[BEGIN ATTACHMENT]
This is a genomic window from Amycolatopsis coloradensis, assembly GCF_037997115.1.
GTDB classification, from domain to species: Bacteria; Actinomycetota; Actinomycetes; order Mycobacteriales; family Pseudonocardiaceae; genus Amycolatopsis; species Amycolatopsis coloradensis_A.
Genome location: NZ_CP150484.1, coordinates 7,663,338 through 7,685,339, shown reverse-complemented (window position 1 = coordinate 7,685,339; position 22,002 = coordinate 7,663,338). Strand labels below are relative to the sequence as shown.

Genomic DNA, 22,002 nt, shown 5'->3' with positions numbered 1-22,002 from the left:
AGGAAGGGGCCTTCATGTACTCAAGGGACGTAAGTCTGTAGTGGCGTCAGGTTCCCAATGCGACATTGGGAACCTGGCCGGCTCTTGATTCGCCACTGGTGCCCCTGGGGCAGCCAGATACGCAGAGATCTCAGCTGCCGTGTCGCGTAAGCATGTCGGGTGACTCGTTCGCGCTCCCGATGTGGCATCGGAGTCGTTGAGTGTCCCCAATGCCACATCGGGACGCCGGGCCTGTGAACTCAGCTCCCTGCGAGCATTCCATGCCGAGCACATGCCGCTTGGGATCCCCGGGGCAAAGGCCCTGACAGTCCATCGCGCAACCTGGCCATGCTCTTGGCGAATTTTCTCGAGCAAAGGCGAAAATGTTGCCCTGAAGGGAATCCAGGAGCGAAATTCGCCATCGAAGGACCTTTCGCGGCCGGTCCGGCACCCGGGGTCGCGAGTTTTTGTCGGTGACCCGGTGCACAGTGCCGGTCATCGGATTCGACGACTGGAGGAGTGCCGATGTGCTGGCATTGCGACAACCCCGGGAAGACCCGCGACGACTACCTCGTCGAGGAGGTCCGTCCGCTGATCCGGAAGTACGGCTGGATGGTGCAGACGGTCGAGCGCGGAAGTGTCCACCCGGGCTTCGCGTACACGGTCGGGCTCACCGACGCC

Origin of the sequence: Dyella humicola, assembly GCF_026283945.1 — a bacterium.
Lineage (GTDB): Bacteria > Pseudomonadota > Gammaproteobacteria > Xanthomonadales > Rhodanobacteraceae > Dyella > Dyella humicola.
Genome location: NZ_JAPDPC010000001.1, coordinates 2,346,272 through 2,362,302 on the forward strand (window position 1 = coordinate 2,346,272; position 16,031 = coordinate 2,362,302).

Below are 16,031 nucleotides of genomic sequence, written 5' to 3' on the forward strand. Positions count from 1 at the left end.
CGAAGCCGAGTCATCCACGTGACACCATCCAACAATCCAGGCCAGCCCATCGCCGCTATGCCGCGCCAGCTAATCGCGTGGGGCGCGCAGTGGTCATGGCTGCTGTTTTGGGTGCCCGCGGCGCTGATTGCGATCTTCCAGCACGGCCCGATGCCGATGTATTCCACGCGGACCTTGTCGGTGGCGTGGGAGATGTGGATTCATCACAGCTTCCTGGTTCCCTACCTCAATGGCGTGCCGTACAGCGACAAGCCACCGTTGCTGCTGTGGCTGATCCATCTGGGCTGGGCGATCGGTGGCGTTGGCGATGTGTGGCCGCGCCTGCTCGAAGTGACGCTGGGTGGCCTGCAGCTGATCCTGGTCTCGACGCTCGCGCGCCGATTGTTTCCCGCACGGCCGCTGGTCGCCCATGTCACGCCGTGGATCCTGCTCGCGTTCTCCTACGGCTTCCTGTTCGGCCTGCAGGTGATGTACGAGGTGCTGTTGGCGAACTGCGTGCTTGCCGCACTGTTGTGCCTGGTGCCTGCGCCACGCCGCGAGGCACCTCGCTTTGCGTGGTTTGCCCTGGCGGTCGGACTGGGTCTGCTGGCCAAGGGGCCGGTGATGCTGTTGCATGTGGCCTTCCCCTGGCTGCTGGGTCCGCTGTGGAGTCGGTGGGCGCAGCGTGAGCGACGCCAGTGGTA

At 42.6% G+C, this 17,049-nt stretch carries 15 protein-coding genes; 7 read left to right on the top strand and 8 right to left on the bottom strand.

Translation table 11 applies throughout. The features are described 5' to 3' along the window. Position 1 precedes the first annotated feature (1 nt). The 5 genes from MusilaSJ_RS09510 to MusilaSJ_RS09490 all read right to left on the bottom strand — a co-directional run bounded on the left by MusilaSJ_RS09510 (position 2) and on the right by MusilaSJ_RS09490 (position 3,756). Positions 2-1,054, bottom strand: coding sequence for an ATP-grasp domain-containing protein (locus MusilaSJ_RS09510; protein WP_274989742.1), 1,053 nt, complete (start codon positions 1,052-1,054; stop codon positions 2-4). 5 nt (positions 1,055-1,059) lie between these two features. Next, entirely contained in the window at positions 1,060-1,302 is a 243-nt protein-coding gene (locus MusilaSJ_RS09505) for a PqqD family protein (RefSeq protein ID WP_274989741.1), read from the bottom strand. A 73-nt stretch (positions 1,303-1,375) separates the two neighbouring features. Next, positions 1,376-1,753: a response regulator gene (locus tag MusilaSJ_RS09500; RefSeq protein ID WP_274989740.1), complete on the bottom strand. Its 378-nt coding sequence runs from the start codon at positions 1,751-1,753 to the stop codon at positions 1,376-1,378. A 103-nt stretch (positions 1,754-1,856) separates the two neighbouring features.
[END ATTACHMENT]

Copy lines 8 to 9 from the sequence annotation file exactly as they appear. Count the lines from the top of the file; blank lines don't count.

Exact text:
Genome location: NZ_JAPDPC010000001.1, coordinates 2,346,272 through 2,362,302 on the forward strand (window position 1 = coordinate 2,346,272; position 16,031 = coordinate 2,362,302).

Below are 16,031 nucleotides of genomic sequence, written 5' to 3' on the forward strand. Positions count from 1 at the left end.